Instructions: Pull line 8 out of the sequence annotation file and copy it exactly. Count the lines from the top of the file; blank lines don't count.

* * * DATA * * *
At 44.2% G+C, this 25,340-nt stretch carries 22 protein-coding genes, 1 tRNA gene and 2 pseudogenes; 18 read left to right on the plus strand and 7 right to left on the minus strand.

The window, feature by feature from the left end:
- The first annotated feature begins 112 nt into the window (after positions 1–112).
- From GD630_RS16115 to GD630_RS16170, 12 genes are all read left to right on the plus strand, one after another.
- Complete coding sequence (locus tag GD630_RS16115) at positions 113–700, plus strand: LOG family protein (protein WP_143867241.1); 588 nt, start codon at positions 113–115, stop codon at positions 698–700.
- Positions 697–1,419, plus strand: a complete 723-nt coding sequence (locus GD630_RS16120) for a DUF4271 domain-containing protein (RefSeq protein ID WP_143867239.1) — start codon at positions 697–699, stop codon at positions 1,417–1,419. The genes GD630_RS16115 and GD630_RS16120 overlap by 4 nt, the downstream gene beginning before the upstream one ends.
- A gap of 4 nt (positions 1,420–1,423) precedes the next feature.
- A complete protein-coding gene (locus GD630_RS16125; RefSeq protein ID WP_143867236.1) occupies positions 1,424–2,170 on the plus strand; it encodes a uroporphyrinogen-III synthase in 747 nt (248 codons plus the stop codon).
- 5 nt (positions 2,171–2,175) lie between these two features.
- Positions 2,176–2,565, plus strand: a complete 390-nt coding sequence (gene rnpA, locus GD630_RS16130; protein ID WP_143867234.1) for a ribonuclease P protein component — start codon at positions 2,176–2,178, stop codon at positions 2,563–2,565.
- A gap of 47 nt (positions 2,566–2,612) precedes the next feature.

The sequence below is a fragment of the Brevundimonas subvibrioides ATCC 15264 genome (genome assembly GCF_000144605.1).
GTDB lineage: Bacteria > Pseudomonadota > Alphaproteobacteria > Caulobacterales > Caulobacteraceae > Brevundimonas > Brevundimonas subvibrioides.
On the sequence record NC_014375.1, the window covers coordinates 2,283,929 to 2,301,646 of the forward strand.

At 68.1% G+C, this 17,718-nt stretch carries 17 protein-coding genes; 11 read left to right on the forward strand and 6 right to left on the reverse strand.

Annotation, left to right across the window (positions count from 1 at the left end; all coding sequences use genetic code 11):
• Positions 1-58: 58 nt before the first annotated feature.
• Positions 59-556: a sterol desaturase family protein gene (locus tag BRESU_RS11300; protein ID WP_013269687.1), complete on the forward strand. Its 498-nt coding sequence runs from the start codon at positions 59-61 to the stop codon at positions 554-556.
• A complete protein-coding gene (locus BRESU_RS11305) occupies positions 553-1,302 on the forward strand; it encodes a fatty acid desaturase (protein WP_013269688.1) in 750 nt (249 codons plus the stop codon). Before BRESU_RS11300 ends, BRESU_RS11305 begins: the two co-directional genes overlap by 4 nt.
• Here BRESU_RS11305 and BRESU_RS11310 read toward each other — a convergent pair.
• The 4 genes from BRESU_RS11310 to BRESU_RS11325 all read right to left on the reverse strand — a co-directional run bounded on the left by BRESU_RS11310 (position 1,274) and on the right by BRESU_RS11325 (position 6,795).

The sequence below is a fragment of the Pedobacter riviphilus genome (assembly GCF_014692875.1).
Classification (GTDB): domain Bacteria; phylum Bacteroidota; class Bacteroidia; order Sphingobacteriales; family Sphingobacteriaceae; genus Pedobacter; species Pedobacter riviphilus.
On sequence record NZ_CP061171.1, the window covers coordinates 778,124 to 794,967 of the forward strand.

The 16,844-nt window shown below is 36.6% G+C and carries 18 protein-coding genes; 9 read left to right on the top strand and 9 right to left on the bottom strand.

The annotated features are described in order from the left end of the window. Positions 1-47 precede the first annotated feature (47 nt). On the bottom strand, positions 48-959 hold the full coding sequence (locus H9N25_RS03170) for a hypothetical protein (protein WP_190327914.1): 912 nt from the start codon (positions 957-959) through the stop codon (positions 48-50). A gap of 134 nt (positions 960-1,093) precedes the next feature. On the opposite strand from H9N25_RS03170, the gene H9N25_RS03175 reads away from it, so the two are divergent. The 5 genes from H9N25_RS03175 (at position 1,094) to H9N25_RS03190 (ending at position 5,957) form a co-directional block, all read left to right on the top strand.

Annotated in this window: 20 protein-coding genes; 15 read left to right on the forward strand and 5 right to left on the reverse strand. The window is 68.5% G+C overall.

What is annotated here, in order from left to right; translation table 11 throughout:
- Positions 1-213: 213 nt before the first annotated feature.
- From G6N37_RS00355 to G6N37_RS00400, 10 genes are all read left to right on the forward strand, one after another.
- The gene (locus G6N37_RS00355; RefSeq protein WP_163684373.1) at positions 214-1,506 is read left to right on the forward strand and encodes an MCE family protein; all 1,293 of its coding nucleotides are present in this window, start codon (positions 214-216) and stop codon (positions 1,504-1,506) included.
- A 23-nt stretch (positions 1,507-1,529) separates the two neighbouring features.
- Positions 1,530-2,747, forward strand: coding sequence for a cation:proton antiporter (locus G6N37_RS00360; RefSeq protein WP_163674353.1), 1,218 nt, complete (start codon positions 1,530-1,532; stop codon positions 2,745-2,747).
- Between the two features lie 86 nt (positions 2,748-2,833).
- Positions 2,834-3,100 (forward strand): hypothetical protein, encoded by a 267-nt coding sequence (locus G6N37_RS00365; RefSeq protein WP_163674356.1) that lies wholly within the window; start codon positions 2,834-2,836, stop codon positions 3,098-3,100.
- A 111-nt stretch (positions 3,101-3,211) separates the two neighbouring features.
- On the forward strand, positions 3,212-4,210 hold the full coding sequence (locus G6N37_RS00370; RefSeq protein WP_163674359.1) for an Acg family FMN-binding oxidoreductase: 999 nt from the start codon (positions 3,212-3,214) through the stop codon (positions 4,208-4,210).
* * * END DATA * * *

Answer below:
- A complete protein-coding gene (locus GD630_RS16125; RefSeq protein ID WP_143867236.1) occupies positions 1,424–2,170 on the plus strand; it encodes a uroporphyrinogen-III synthase in 747 nt (248 codons plus the stop codon).